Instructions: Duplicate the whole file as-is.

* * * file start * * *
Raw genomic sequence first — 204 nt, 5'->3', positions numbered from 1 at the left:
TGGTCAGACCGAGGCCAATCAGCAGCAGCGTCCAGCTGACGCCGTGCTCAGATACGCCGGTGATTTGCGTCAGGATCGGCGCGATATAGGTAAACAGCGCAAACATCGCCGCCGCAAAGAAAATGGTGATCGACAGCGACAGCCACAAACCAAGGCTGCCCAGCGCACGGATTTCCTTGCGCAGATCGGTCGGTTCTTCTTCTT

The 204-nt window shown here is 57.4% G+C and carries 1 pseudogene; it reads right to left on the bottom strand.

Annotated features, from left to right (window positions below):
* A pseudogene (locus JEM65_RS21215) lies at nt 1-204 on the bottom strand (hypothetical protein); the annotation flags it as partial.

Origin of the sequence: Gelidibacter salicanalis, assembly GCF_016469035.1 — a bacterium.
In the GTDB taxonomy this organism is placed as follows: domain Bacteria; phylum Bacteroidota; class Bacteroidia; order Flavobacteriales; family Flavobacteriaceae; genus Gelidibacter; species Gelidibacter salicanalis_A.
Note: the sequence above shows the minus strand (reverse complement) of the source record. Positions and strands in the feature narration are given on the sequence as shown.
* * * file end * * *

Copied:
Raw genomic sequence first — 204 nt, 5'->3', positions numbered from 1 at the left:
TGGTCAGACCGAGGCCAATCAGCAGCAGCGTCCAGCTGACGCCGTGCTCAGATACGCCGGTGATTTGCGTCAGGATCGGCGCGATATAGGTAAACAGCGCAAACATCGCCGCCGCAAAGAAAATGGTGATCGACAGCGACAGCCACAAACCAAGGCTGCCCAGCGCACGGATTTCCTTGCGCAGATCGGTCGGTTCTTCTTCTT

The 204-nt window shown here is 57.4% G+C and carries 1 pseudogene; it reads right to left on the bottom strand.

Annotated features, from left to right (window positions below):
* A pseudogene (locus JEM65_RS21215) lies at nt 1-204 on the bottom strand (hypothetical protein); the annotation flags it as partial.

Origin of the sequence: Gelidibacter salicanalis, assembly GCF_016469035.1 — a bacterium.
In the GTDB taxonomy this organism is placed as follows: domain Bacteria; phylum Bacteroidota; class Bacteroidia; order Flavobacteriales; family Flavobacteriaceae; genus Gelidibacter; species Gelidibacter salicanalis_A.
Note: the sequence above shows the minus strand (reverse complement) of the source record. Positions and strands in the feature narration are given on the sequence as shown.